February 17, 2012 | Dutch

A Profusion of Pimsleur

I am pretty sure I broke my old Pimsleur record.

I have to admit, earlier this week I had kind of stalled on the fifth Pimsleur lesson for Dutch. I was not finding this particular half-hour lesson easy. Not at all. 

I redid it several times, committing some of the same errors each time. After the ease of the first few lessons, I was disappointed. I did not think my third Germanic language would cause me this kind of trouble.

These Reference Books Are All Fine with the Splitting of Infinitives. So Don't Be Afraid. Just Go for It.

These Reference Books Are All Fine with the Splitting of Infinitives. So Don’t Be Afraid. Just Go for It.

So Wednesday morning, two days ago, I decided to really concentrate. (Intentional split infinitive, people—contrary to English grammar myth, it’s allowed!)

I lay in bed and did lesson 6. Then 7. Then 8. No repeats necessary this time. I’m not sure why. Every once in a while, I think a Pimsleur lesson is just too damned hard (“damn” versus “damned” discussion available here). But it’s hard to say for sure whether it’s Pimsleur’s fault or a brain hiccup on my end.

Lessons 9, 10, 11. Then 12, 13, 14. And 15, 16, 17. And 18.

I kept going Thursday: 19, 20, 21, 22, 23, 24, 25, 26, 27, part of 28…

On the Washing Machines in Our Laundry Room. I Guess They Really Want You to Be Careful.

On the Washing Machines in Our Laundry Room. I Guess They Really Want You to Be Careful.

After almost 23 lessons in two days, at around 11:00 Thursday night, the mental meltdown began. Grammar mistakes overwhelmed my compulsive desire to finish through lesson 30, the last Pimsleur lesson available for Dutch. So I had to stop at 28-point-something. (Pimsleur recommends you do one lesson a day, by the way.)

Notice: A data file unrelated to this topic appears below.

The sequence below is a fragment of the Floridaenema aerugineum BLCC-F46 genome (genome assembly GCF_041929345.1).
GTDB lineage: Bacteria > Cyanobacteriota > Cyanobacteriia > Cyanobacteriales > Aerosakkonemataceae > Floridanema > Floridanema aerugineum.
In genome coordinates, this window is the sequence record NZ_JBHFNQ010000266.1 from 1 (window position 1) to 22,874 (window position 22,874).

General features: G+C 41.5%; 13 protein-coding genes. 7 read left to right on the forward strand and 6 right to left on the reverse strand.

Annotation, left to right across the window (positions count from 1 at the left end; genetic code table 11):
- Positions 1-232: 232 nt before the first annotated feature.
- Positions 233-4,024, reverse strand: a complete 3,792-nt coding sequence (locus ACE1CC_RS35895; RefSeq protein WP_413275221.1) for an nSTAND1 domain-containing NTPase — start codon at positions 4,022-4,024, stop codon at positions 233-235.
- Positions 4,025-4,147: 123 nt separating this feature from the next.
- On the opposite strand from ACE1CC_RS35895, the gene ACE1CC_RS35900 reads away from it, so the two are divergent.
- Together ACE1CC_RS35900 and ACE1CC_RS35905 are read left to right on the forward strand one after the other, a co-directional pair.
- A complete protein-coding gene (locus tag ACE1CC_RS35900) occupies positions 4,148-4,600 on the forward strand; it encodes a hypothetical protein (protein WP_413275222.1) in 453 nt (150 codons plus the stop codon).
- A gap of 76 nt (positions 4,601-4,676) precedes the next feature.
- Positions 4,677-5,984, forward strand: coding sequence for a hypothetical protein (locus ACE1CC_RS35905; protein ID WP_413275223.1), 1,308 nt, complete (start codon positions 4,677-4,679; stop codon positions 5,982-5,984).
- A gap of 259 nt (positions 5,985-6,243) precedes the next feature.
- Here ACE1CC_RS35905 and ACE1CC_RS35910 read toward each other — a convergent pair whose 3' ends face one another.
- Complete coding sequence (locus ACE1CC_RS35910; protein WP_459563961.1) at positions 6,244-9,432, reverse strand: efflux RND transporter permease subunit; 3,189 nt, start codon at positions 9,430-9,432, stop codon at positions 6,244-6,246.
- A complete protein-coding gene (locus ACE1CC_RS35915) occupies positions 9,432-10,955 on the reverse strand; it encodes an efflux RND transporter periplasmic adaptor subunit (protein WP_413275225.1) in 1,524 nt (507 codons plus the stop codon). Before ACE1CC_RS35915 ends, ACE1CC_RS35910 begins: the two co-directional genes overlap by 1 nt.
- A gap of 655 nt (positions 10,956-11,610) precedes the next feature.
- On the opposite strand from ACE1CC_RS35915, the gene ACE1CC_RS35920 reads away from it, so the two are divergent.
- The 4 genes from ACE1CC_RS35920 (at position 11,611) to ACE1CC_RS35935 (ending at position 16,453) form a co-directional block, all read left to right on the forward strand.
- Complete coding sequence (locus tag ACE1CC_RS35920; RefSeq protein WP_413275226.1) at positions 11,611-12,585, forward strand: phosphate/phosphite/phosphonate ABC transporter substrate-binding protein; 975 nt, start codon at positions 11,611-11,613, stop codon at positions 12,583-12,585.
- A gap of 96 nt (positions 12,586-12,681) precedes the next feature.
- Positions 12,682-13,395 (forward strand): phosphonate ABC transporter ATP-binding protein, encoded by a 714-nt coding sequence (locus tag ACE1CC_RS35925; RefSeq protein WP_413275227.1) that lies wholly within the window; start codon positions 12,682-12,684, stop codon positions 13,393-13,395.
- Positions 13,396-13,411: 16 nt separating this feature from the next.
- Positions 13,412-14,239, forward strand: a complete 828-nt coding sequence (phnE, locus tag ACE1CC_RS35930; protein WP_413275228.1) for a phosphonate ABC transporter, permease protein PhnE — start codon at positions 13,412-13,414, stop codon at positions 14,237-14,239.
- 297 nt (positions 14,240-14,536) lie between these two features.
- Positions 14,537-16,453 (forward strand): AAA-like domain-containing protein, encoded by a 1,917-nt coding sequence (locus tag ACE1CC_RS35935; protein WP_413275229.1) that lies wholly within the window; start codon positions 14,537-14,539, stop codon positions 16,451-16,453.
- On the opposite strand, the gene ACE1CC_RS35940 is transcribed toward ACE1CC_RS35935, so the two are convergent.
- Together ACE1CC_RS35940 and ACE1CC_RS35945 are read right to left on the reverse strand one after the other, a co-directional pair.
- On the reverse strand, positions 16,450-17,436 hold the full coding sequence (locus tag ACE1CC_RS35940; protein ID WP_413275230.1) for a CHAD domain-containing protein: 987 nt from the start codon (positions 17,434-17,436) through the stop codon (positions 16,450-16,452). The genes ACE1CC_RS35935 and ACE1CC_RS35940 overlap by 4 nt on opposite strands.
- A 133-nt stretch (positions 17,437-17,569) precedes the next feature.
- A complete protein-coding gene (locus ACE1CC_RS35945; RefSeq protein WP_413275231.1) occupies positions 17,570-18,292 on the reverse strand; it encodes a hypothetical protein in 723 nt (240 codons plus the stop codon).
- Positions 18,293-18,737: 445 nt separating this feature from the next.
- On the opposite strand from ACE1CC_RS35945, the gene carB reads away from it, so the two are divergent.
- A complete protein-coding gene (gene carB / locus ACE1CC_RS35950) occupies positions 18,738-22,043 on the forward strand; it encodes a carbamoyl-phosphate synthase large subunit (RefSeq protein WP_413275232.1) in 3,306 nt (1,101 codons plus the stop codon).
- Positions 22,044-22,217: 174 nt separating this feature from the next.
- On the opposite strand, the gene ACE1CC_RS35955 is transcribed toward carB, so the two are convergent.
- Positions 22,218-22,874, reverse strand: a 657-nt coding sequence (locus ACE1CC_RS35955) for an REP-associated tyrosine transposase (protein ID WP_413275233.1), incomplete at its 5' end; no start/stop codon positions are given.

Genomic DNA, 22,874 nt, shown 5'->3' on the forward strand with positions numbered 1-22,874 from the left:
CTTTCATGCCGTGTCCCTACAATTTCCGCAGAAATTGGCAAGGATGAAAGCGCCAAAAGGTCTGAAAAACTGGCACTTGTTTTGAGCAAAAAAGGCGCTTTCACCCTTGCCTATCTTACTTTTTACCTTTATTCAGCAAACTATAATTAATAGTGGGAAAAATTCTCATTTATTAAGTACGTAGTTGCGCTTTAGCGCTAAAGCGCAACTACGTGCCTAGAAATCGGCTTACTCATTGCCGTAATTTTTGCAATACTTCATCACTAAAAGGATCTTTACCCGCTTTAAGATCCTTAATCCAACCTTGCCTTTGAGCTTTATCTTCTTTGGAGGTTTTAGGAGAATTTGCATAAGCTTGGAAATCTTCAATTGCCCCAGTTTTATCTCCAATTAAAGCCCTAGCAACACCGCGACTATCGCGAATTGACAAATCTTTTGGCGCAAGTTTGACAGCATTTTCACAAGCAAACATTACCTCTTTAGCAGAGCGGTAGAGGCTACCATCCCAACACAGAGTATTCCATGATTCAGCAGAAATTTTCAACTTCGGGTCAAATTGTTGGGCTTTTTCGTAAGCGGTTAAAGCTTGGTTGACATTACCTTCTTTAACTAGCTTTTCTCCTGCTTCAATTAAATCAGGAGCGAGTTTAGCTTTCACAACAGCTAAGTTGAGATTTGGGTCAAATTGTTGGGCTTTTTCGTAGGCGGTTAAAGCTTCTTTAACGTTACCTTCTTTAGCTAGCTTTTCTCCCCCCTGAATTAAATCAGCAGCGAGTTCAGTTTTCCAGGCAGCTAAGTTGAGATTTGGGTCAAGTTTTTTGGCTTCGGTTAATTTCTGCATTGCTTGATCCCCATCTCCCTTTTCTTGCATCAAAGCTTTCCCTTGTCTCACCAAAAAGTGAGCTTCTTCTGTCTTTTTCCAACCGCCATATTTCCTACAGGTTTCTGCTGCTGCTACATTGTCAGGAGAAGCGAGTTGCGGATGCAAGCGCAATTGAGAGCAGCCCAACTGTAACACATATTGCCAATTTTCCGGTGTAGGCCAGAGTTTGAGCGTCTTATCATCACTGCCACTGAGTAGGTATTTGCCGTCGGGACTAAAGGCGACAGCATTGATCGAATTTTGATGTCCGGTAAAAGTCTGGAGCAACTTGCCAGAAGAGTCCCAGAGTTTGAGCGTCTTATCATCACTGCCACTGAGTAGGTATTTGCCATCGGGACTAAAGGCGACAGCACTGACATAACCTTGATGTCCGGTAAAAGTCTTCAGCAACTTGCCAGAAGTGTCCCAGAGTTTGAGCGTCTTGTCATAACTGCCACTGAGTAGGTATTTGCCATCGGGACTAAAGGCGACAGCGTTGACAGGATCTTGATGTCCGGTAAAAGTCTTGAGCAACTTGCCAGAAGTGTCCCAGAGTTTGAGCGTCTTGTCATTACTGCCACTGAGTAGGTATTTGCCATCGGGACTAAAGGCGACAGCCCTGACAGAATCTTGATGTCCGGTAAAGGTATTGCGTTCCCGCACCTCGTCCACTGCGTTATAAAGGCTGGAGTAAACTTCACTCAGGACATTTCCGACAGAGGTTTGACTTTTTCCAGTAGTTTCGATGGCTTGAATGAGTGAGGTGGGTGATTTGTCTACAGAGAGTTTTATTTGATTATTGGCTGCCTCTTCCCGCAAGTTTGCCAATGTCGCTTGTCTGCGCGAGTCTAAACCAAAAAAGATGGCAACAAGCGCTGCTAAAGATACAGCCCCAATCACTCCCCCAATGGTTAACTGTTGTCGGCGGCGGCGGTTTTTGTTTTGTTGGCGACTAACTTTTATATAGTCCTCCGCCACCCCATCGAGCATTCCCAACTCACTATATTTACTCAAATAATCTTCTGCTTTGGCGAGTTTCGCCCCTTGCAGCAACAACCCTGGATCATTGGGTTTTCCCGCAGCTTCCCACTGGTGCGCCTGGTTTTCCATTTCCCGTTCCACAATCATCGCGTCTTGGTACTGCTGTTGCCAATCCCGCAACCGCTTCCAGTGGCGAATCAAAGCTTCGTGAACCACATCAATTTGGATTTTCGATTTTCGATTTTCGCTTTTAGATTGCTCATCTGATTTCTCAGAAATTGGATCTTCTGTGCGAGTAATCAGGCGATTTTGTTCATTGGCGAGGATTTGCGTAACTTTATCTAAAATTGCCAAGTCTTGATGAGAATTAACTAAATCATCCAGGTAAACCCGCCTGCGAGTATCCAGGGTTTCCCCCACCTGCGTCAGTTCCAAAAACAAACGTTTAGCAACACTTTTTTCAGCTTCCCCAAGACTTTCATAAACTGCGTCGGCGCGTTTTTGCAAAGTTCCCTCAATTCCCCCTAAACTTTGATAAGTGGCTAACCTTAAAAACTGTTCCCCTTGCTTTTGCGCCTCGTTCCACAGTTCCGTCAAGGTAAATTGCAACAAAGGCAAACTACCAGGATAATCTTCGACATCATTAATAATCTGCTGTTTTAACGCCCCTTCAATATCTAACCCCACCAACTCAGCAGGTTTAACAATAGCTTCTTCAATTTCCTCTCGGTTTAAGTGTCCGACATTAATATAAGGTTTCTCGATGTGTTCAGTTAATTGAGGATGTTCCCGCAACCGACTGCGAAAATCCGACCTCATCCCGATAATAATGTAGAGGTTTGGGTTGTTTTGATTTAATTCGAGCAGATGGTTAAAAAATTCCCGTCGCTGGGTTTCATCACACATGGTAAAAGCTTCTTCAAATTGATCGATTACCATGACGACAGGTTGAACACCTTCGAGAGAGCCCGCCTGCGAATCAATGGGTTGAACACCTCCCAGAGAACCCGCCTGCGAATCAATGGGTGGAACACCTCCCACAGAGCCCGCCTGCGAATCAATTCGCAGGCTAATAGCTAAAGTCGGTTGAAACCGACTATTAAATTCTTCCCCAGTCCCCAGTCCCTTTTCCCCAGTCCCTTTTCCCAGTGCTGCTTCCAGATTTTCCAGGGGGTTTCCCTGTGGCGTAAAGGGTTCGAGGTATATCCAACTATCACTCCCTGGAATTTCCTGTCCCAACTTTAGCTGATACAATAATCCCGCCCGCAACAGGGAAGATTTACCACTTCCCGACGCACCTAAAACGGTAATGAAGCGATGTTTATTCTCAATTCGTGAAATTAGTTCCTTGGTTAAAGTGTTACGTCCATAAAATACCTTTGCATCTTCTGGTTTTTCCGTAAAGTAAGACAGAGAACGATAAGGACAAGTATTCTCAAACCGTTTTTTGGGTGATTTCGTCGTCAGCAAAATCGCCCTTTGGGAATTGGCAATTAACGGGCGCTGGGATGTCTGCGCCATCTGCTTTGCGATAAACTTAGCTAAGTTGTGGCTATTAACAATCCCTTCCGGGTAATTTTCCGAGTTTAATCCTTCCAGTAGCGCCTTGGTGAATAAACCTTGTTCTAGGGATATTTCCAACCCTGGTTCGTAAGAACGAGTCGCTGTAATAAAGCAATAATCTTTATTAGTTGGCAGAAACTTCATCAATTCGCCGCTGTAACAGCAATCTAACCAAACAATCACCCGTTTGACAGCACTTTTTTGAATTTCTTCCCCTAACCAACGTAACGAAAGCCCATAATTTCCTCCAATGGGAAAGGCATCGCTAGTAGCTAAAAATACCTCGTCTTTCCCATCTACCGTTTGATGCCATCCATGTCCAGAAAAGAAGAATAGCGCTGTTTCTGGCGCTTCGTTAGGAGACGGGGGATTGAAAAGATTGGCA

One of the ways I got this many lessons done in two days is by multitasking. There’s a lot I can get accomplished while doing Pimsleur, or “pimsling,” as I say around the house when no one but my husband can hear my nerdy neologisms. 

With my Pimsleur-loaded iPhone in my pocket and my Yurbuds in my ears (those things do not fall out even during strenuous chore-doing, running, etc.), I can tackle dirty dishes, laundry, grocery shopping, and more.

So over the past two days I took Pimsleur to the laundry room with me to wash, dry, and fold. Pimsleur came with me to get food, multiple times. And Pimsleur also traveled through the subway system with me repeatedly, including to the Grand Central area, where I had an appointment with the chiropractor who is helping to keep me running.

At Chiropractor: Pimsleur Electroshock

At Chiropractor: Pimsleur Electroshock

Oh, yeah, I don’t think I mentioned I am running again, up to seven miles at a time, and this time things seem to be improving. After the chiropractor pulls and twists me in various directions, the chiropractic assistant sticks electrodes to me and then leaves me to get shocked for about 15 minutes while I learn Dutch. It’s strangely relaxing.

I was amazed that after stalling on that one lesson I was then able to sail through the rest like this. I woke up today and finished off the last two and a half lessons. I did not make many mistakes, either. There is no way I could have done something like this with Hebrew. 

From a practical point of view, I can’t really recommend a Pimsleur binge. I am going to have to repeat some of these lessons for sure. But it was weirdly fun (intentional use of “fun” as adjective) and for that reason totally worth it.

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